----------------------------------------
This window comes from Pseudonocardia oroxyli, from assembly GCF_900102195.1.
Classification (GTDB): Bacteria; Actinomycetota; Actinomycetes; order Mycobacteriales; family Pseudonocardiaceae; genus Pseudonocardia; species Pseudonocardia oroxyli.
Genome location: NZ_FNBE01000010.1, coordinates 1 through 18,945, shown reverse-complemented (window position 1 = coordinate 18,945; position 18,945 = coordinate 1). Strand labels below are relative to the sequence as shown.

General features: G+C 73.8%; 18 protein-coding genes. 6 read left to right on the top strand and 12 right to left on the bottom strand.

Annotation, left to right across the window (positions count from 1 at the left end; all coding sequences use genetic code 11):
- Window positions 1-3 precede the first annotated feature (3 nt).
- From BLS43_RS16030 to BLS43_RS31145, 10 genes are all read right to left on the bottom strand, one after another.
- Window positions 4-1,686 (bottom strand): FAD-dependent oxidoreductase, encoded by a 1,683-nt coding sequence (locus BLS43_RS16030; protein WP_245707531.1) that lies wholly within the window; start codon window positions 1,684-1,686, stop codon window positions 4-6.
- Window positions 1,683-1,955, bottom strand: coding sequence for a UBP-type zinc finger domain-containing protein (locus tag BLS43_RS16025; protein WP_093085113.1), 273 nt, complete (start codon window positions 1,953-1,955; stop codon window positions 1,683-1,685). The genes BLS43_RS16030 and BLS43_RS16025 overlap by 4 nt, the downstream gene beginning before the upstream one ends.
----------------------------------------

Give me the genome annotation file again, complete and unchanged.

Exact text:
This window comes from Pseudonocardia oroxyli, from assembly GCF_900102195.1.
Classification (GTDB): Bacteria; Actinomycetota; Actinomycetes; order Mycobacteriales; family Pseudonocardiaceae; genus Pseudonocardia; species Pseudonocardia oroxyli.
Genome location: NZ_FNBE01000010.1, coordinates 1 through 18,945, shown reverse-complemented (window position 1 = coordinate 18,945; position 18,945 = coordinate 1). Strand labels below are relative to the sequence as shown.

General features: G+C 73.8%; 18 protein-coding genes. 6 read left to right on the top strand and 12 right to left on the bottom strand.

Annotation, left to right across the window (positions count from 1 at the left end; all coding sequences use genetic code 11):
- Window positions 1-3 precede the first annotated feature (3 nt).
- From BLS43_RS16030 to BLS43_RS31145, 10 genes are all read right to left on the bottom strand, one after another.
- Window positions 4-1,686 (bottom strand): FAD-dependent oxidoreductase, encoded by a 1,683-nt coding sequence (locus BLS43_RS16030; protein WP_245707531.1) that lies wholly within the window; start codon window positions 1,684-1,686, stop codon window positions 4-6.
- Window positions 1,683-1,955, bottom strand: coding sequence for a UBP-type zinc finger domain-containing protein (locus tag BLS43_RS16025; protein WP_093085113.1), 273 nt, complete (start codon window positions 1,953-1,955; stop codon window positions 1,683-1,685). The genes BLS43_RS16030 and BLS43_RS16025 overlap by 4 nt, the downstream gene beginning before the upstream one ends.